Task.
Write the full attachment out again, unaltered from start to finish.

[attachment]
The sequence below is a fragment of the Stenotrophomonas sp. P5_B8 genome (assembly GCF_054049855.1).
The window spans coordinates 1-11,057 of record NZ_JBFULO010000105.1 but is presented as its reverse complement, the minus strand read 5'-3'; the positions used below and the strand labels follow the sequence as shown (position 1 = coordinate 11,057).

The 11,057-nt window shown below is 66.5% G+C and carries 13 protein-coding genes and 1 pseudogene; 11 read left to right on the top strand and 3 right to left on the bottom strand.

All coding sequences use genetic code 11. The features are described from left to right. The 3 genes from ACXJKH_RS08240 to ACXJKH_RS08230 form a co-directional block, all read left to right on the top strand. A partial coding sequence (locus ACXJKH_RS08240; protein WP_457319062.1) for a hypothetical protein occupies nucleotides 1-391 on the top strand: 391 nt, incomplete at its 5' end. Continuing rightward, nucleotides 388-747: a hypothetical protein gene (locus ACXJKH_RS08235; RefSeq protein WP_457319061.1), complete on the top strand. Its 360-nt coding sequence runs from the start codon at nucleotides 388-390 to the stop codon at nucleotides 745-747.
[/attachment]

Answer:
The sequence below is a fragment of the Stenotrophomonas sp. P5_B8 genome (assembly GCF_054049855.1).
The window spans coordinates 1-11,057 of record NZ_JBFULO010000105.1 but is presented as its reverse complement, the minus strand read 5'-3'; the positions used below and the strand labels follow the sequence as shown (position 1 = coordinate 11,057).

The 11,057-nt window shown below is 66.5% G+C and carries 13 protein-coding genes and 1 pseudogene; 11 read left to right on the top strand and 3 right to left on the bottom strand.

All coding sequences use genetic code 11. The features are described from left to right. The 3 genes from ACXJKH_RS08240 to ACXJKH_RS08230 form a co-directional block, all read left to right on the top strand. A partial coding sequence (locus ACXJKH_RS08240; protein WP_457319062.1) for a hypothetical protein occupies nucleotides 1-391 on the top strand: 391 nt, incomplete at its 5' end. Continuing rightward, nucleotides 388-747: a hypothetical protein gene (locus ACXJKH_RS08235; RefSeq protein WP_457319061.1), complete on the top strand. Its 360-nt coding sequence runs from the start codon at nucleotides 388-390 to the stop codon at nucleotides 745-747.